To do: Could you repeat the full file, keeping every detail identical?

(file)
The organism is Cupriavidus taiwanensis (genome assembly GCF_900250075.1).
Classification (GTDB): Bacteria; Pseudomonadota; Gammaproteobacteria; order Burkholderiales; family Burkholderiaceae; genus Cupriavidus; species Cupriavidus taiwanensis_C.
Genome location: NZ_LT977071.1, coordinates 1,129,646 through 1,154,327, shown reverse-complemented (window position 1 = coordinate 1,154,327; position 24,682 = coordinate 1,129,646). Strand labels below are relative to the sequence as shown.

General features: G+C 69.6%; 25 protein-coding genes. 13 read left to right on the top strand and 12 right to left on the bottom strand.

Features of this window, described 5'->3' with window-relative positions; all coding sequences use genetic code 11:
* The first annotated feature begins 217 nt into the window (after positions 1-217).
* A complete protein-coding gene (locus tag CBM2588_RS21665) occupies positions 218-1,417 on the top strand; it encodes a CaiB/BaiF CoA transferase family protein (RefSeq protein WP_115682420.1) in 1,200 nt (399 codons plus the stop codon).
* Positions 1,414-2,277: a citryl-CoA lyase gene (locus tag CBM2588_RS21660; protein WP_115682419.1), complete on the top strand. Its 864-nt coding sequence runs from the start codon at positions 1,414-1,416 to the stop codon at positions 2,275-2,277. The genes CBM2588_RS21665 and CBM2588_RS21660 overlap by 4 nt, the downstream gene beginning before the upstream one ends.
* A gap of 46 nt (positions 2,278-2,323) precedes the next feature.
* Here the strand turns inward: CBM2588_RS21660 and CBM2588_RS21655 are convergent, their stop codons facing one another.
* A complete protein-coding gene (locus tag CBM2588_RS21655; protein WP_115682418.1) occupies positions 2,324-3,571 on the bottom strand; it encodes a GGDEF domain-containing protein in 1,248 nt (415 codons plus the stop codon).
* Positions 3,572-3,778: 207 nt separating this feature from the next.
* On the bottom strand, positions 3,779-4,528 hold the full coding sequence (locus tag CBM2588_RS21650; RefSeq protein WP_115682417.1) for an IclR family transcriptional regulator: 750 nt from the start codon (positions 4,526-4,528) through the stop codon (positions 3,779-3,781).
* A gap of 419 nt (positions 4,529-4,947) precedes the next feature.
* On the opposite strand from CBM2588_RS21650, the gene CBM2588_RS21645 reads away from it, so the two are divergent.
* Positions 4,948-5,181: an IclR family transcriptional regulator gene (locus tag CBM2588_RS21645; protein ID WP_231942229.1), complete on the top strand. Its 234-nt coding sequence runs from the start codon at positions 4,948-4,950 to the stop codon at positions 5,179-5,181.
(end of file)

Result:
The organism is Cupriavidus taiwanensis (genome assembly GCF_900250075.1).
Classification (GTDB): Bacteria; Pseudomonadota; Gammaproteobacteria; order Burkholderiales; family Burkholderiaceae; genus Cupriavidus; species Cupriavidus taiwanensis_C.
Genome location: NZ_LT977071.1, coordinates 1,129,646 through 1,154,327, shown reverse-complemented (window position 1 = coordinate 1,154,327; position 24,682 = coordinate 1,129,646). Strand labels below are relative to the sequence as shown.

General features: G+C 69.6%; 25 protein-coding genes. 13 read left to right on the top strand and 12 right to left on the bottom strand.

Features of this window, described 5'->3' with window-relative positions; all coding sequences use genetic code 11:
* The first annotated feature begins 217 nt into the window (after positions 1-217).
* A complete protein-coding gene (locus tag CBM2588_RS21665) occupies positions 218-1,417 on the top strand; it encodes a CaiB/BaiF CoA transferase family protein (RefSeq protein WP_115682420.1) in 1,200 nt (399 codons plus the stop codon).
* Positions 1,414-2,277: a citryl-CoA lyase gene (locus tag CBM2588_RS21660; protein WP_115682419.1), complete on the top strand. Its 864-nt coding sequence runs from the start codon at positions 1,414-1,416 to the stop codon at positions 2,275-2,277. The genes CBM2588_RS21665 and CBM2588_RS21660 overlap by 4 nt, the downstream gene beginning before the upstream one ends.
* A gap of 46 nt (positions 2,278-2,323) precedes the next feature.
* Here the strand turns inward: CBM2588_RS21660 and CBM2588_RS21655 are convergent, their stop codons facing one another.
* A complete protein-coding gene (locus tag CBM2588_RS21655; protein WP_115682418.1) occupies positions 2,324-3,571 on the bottom strand; it encodes a GGDEF domain-containing protein in 1,248 nt (415 codons plus the stop codon).
* Positions 3,572-3,778: 207 nt separating this feature from the next.
* On the bottom strand, positions 3,779-4,528 hold the full coding sequence (locus tag CBM2588_RS21650; RefSeq protein WP_115682417.1) for an IclR family transcriptional regulator: 750 nt from the start codon (positions 4,526-4,528) through the stop codon (positions 3,779-3,781).
* A gap of 419 nt (positions 4,529-4,947) precedes the next feature.
* On the opposite strand from CBM2588_RS21650, the gene CBM2588_RS21645 reads away from it, so the two are divergent.
* Positions 4,948-5,181: an IclR family transcriptional regulator gene (locus tag CBM2588_RS21645; protein ID WP_231942229.1), complete on the top strand. Its 234-nt coding sequence runs from the start codon at positions 4,948-4,950 to the stop codon at positions 5,179-5,181.